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Corn planting not late yet

Corn planting not late yet

- Late planting doesn't affect yield much until after mid-May. - Farmers planted 53% of corn acres last year. - Analysis suggests 26%

Corn planting not late yet
HOW late is too late to plant corn? While farmers last year had significant portions of their acreage planted and emerged by the end of April, they are likely chomping at the bit this year. Still, experts noted that the situation isn't dire -- yet.

The U.S. Department of Agriculture's April 22 "Crop Progress" report shows that farmers had planted only 4% of this year's expected corn acreage, precisely one-quarter of the five-year-average planting pace for the week. By the final April report in 2012, on the other hand, farmers had 53% of the crop planted, and 15% was already emerged.

Keep in mind, of course, that under the right weather conditions, farmers can plant the nation's corn crop in an almost mind-bogglingly short expanse of time. That's why most crop production specialists last week urged calm as May approached.

For example, Purdue University Extension corn specialist Bob Nielsen said data suggest that the planting date itself accounts for only 23% of the variability in yields from year to year.

"The good news is that planting date is only one of many yield-influencing factors for corn," he explained, pointing to last year's crop, when 94% of Indiana's corn was planted by May 15 but yielded 38% below trend because of drought.

On the other hand, in 2009, Indiana farmers had planted only 20% of their corn crop by mid-May, and that crop's yield was 9% above trend levels.

Generally speaking, there is no "yield penalty" for not planting corn early, although farmers throughout the Corn Belt generally like to get the crop in the ground as early as possible. While the proverb was once "knee high by the Fourth of July," agronomic reality has inched ever closer to "knee high by Memorial Day."

According to research conducted by University of Illinois crop production specialist Emerson Nafziger, if all other conditions are equal, optimal yield potential can be obtained over a pretty broad window of planting dates. The "yield penalty" starts to accrue for planting dates beyond that window, which, in central Illinois, is roughly mid-May (Figure 1).

"It's not too late to get the planting and crop back on track," Nafziger wrote in a bulletin last week. "While yield potential will start to drop as we get further into May, chances of a good corn crop remain high, as long as weather permits planting soon and then returns to a more normal pattern of rainfall without summer drought periods like we've had the past three years in parts of Illinois."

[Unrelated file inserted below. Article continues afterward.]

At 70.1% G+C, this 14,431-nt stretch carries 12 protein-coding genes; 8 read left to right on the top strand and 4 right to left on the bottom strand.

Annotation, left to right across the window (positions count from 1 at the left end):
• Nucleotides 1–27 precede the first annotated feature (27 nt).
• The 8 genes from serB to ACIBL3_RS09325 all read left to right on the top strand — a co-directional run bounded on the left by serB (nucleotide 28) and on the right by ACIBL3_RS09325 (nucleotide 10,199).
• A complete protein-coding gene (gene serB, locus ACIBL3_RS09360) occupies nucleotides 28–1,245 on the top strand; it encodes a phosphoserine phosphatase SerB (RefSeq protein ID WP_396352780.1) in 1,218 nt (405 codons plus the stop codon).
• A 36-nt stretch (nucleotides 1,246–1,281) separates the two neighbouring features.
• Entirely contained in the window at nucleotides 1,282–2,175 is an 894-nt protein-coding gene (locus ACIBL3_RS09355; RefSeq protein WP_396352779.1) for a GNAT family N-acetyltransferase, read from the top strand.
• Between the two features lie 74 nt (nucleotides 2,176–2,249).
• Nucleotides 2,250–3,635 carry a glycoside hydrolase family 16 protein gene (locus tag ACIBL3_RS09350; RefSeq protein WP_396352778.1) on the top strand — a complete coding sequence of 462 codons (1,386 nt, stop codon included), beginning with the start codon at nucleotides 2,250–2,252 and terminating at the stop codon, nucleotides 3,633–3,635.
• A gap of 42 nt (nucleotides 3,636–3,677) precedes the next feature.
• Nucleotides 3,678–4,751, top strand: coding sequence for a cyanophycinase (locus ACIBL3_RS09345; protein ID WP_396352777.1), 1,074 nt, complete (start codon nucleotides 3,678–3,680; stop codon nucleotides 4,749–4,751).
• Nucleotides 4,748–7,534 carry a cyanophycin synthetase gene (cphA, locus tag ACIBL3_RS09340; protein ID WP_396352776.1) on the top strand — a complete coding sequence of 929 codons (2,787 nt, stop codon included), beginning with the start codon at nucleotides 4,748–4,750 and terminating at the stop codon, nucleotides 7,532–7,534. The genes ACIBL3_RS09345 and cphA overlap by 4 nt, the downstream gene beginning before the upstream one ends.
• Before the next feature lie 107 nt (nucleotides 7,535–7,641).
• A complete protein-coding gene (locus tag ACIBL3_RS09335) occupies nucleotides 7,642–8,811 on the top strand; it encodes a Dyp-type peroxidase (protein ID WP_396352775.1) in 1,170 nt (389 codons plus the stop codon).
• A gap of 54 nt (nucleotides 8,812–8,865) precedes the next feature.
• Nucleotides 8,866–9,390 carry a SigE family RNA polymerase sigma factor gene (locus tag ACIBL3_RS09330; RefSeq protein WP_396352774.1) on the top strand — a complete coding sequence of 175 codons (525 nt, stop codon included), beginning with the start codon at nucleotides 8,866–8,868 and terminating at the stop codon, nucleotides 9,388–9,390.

Looking back at historical planting progress, he noted that while Illinois farmers very much want to plant corn in April, roughly 40% of the state's corn crop is planted by April 30 on average, and it generally takes most of May to get to 90% planted.

"Despite our anxiousness to finish planting by the end of April, Illinois data over the past 20 years do not show that early planting alone boosts yields," he explained. "In fact, there is no correlation between time to 50% planted and yield, as measured by departure from trend-line yield (Figure 2). Even if we eliminate 2012, percent planted by April 30 still only explains about 5% of the yield departure from trend."

In essence, the biggest advantage of planting early is not a yield boost, per se; it simply avoids the yield penalty of potentially planting after the optimal window, which is roughly defined as beyond May 20. As Nafziger concluded, what happens after planting and throughout the rest of the growing season is much more important than when the crop itself is planted.

So, when does it look like the stars will align for planting to commence? The possibility of more rain during the first week of May is a concern in the eastern Corn Belt, according to Indiana associate state climatologist Ken Scheeringa at Purdue.

"The rain over the next couple of weeks shouldn't be as heavy as it has been, but the frequency of rewetting of top soils is the problem," he explained. "We're in a wet pattern that isn't going to change in the immediate future."